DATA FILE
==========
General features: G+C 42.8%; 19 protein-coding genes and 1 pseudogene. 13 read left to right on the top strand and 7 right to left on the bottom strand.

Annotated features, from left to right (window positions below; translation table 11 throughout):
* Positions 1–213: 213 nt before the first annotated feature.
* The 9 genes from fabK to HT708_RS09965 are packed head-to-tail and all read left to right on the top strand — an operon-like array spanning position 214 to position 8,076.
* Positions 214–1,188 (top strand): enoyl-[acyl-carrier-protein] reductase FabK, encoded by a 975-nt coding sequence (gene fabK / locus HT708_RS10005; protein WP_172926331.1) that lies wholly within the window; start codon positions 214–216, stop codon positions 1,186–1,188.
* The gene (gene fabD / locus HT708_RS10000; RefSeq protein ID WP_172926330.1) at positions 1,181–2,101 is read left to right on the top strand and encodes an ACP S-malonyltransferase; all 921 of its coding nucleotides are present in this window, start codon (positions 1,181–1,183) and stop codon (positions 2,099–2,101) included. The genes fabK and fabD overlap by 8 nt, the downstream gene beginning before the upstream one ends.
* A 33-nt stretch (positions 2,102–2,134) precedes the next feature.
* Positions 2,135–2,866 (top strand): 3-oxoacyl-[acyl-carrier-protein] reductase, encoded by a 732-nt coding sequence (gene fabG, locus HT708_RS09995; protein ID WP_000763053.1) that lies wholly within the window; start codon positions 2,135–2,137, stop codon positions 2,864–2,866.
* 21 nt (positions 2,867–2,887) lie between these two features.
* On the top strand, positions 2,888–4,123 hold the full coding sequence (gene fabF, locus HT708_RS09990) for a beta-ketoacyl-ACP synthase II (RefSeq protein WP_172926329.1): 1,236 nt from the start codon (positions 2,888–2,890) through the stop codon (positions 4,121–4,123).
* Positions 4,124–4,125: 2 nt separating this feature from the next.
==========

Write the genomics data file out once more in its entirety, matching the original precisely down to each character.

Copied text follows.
General features: G+C 42.8%; 19 protein-coding genes and 1 pseudogene. 13 read left to right on the top strand and 7 right to left on the bottom strand.

Annotated features, from left to right (window positions below; translation table 11 throughout):
* Positions 1–213: 213 nt before the first annotated feature.
* The 9 genes from fabK to HT708_RS09965 are packed head-to-tail and all read left to right on the top strand — an operon-like array spanning position 214 to position 8,076.
* Positions 214–1,188 (top strand): enoyl-[acyl-carrier-protein] reductase FabK, encoded by a 975-nt coding sequence (gene fabK / locus HT708_RS10005; protein WP_172926331.1) that lies wholly within the window; start codon positions 214–216, stop codon positions 1,186–1,188.
* The gene (gene fabD / locus HT708_RS10000; RefSeq protein ID WP_172926330.1) at positions 1,181–2,101 is read left to right on the top strand and encodes an ACP S-malonyltransferase; all 921 of its coding nucleotides are present in this window, start codon (positions 1,181–1,183) and stop codon (positions 2,099–2,101) included. The genes fabK and fabD overlap by 8 nt, the downstream gene beginning before the upstream one ends.
* A 33-nt stretch (positions 2,102–2,134) precedes the next feature.
* Positions 2,135–2,866 (top strand): 3-oxoacyl-[acyl-carrier-protein] reductase, encoded by a 732-nt coding sequence (gene fabG, locus HT708_RS09995; protein ID WP_000763053.1) that lies wholly within the window; start codon positions 2,135–2,137, stop codon positions 2,864–2,866.
* 21 nt (positions 2,867–2,887) lie between these two features.
* On the top strand, positions 2,888–4,123 hold the full coding sequence (gene fabF, locus HT708_RS09990) for a beta-ketoacyl-ACP synthase II (RefSeq protein WP_172926329.1): 1,236 nt from the start codon (positions 2,888–2,890) through the stop codon (positions 4,121–4,123).
* Positions 4,124–4,125: 2 nt separating this feature from the next.